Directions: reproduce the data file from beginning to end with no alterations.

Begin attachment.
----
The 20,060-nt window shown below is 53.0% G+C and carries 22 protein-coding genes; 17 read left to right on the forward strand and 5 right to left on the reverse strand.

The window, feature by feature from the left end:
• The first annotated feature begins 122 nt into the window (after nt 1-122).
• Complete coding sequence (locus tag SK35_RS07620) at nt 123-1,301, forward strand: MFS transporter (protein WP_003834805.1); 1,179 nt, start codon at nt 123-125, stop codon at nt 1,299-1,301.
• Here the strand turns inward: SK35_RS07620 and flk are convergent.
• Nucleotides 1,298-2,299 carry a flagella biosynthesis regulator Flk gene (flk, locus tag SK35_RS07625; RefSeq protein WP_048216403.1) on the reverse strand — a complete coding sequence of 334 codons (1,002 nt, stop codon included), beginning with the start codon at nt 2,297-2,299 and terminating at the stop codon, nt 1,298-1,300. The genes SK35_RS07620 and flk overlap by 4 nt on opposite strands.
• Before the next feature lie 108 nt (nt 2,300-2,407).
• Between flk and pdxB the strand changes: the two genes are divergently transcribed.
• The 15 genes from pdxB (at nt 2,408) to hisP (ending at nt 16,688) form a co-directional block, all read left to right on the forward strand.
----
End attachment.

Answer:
The 20,060-nt window shown below is 53.0% G+C and carries 22 protein-coding genes; 17 read left to right on the forward strand and 5 right to left on the reverse strand.

The window, feature by feature from the left end:
• The first annotated feature begins 122 nt into the window (after nt 1-122).
• Complete coding sequence (locus tag SK35_RS07620) at nt 123-1,301, forward strand: MFS transporter (protein WP_003834805.1); 1,179 nt, start codon at nt 123-125, stop codon at nt 1,299-1,301.
• Here the strand turns inward: SK35_RS07620 and flk are convergent.
• Nucleotides 1,298-2,299 carry a flagella biosynthesis regulator Flk gene (flk, locus tag SK35_RS07625; RefSeq protein WP_048216403.1) on the reverse strand — a complete coding sequence of 334 codons (1,002 nt, stop codon included), beginning with the start codon at nt 2,297-2,299 and terminating at the stop codon, nt 1,298-1,300. The genes SK35_RS07620 and flk overlap by 4 nt on opposite strands.
• Before the next feature lie 108 nt (nt 2,300-2,407).
• Between flk and pdxB the strand changes: the two genes are divergently transcribed.
• The 15 genes from pdxB (at nt 2,408) to hisP (ending at nt 16,688) form a co-directional block, all read left to right on the forward strand.